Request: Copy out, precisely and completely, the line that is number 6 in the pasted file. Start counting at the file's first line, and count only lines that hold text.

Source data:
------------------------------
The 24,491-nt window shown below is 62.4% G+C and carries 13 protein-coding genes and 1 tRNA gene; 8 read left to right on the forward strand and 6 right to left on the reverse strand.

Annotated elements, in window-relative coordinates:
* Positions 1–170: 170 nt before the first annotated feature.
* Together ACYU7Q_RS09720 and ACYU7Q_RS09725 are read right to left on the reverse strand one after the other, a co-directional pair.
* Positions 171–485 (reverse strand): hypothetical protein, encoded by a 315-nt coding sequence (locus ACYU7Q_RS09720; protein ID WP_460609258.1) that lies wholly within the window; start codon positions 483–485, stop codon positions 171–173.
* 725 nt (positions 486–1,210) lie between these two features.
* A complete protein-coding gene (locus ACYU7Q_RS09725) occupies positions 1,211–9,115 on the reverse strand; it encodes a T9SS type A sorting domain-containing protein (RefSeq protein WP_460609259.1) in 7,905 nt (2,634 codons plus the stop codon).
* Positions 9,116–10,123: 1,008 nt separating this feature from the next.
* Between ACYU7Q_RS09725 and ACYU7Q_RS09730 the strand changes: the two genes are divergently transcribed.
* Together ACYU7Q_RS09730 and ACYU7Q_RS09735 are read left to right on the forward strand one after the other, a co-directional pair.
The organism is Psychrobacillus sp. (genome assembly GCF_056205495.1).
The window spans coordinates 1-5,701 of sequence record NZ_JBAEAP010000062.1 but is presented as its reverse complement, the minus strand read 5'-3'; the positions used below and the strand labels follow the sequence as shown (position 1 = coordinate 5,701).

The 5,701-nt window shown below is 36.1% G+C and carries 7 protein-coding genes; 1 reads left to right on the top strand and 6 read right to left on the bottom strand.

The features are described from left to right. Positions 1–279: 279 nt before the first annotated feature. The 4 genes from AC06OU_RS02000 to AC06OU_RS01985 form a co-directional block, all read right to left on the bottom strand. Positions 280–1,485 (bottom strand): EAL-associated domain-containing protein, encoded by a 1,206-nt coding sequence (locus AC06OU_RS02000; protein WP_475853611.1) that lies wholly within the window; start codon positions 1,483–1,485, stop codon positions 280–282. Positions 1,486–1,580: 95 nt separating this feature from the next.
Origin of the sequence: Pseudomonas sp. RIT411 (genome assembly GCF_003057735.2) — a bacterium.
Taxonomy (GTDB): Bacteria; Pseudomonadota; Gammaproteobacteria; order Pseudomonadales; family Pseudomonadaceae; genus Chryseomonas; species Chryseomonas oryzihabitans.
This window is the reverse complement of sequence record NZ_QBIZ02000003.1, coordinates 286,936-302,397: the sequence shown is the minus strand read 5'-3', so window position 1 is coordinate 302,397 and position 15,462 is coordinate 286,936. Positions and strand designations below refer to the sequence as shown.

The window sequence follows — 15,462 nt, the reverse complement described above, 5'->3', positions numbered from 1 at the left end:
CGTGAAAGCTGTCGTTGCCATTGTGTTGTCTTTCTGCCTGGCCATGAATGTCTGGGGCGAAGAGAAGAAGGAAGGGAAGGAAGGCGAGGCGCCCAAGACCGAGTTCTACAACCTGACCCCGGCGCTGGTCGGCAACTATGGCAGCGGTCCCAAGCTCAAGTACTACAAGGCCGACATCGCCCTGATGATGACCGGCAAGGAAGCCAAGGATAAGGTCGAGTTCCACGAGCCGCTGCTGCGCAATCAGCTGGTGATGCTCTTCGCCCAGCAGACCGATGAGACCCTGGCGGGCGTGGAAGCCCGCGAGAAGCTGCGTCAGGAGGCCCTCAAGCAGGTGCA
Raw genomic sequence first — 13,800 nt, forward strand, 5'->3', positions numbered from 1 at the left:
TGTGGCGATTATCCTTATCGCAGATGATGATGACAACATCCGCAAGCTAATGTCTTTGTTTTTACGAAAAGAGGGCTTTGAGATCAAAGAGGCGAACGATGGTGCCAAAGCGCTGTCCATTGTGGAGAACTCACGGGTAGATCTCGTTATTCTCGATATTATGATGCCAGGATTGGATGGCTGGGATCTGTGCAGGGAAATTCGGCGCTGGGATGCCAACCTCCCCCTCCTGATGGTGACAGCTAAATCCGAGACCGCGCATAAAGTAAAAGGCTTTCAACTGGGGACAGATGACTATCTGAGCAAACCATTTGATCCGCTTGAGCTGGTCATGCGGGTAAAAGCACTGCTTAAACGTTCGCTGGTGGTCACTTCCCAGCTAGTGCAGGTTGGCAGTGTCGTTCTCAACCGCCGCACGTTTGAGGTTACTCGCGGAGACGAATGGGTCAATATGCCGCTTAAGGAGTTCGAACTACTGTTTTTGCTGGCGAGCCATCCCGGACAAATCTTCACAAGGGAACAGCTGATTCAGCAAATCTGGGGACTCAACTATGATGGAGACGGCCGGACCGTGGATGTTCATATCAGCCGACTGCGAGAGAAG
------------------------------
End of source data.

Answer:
* 725 nt (positions 486–1,210) lie between these two features.